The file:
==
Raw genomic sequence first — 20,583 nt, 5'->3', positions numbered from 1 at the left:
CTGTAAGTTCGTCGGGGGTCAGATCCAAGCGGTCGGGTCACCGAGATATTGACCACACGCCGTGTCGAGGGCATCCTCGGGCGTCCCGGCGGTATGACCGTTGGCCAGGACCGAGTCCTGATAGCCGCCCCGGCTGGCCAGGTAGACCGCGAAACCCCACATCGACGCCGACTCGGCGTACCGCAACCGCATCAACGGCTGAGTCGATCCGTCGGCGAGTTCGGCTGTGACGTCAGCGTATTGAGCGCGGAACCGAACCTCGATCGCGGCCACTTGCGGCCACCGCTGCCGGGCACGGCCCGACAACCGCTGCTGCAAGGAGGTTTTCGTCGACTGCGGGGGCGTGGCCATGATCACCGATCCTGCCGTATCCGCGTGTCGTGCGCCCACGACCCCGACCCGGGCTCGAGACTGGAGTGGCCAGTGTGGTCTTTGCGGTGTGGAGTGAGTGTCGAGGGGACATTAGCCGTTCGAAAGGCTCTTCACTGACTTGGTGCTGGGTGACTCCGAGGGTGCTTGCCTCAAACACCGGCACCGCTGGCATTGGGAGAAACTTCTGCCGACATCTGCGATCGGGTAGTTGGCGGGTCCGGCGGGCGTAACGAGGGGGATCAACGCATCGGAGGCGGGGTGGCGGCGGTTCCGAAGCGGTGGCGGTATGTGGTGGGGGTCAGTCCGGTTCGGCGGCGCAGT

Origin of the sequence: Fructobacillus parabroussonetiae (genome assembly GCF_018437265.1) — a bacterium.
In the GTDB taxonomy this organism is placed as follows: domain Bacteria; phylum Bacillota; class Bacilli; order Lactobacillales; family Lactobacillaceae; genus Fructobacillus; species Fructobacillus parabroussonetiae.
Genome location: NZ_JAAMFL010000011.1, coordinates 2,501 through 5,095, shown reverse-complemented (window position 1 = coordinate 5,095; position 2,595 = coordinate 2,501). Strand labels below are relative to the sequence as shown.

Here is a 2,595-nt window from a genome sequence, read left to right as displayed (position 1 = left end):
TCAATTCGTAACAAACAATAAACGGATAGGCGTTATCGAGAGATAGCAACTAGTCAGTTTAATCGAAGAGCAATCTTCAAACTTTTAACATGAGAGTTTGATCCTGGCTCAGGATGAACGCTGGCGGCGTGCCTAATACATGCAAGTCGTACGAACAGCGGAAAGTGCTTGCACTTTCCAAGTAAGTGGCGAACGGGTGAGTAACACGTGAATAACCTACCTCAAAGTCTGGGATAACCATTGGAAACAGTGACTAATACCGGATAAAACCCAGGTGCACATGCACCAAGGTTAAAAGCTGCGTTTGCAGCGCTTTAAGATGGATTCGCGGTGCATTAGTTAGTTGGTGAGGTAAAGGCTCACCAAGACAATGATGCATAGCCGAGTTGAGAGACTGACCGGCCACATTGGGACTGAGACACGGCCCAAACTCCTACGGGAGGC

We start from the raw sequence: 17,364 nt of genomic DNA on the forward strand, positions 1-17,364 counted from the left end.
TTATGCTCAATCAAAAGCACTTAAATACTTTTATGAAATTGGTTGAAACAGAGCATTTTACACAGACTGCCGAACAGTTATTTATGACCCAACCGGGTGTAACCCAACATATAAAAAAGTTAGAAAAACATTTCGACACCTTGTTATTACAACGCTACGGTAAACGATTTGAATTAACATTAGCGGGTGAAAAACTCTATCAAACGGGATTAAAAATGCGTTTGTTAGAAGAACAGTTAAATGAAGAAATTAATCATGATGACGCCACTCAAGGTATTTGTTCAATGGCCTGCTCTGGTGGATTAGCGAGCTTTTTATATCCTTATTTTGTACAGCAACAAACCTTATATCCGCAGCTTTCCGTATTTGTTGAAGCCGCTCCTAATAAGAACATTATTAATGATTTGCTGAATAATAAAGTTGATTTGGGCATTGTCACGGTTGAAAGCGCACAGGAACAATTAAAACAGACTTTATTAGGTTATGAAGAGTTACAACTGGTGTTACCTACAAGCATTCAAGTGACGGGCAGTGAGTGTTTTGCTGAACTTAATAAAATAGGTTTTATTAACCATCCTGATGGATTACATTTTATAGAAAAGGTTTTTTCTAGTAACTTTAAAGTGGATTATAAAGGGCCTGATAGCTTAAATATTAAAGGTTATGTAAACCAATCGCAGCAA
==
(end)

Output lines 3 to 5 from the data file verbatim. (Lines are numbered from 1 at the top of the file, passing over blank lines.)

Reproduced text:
Origin of the sequence: Fructobacillus parabroussonetiae (genome assembly GCF_018437265.1) — a bacterium.
In the GTDB taxonomy this organism is placed as follows: domain Bacteria; phylum Bacillota; class Bacilli; order Lactobacillales; family Lactobacillaceae; genus Fructobacillus; species Fructobacillus parabroussonetiae.
Genome location: NZ_JAAMFL010000011.1, coordinates 2,501 through 5,095, shown reverse-complemented (window position 1 = coordinate 5,095; position 2,595 = coordinate 2,501). Strand labels below are relative to the sequence as shown.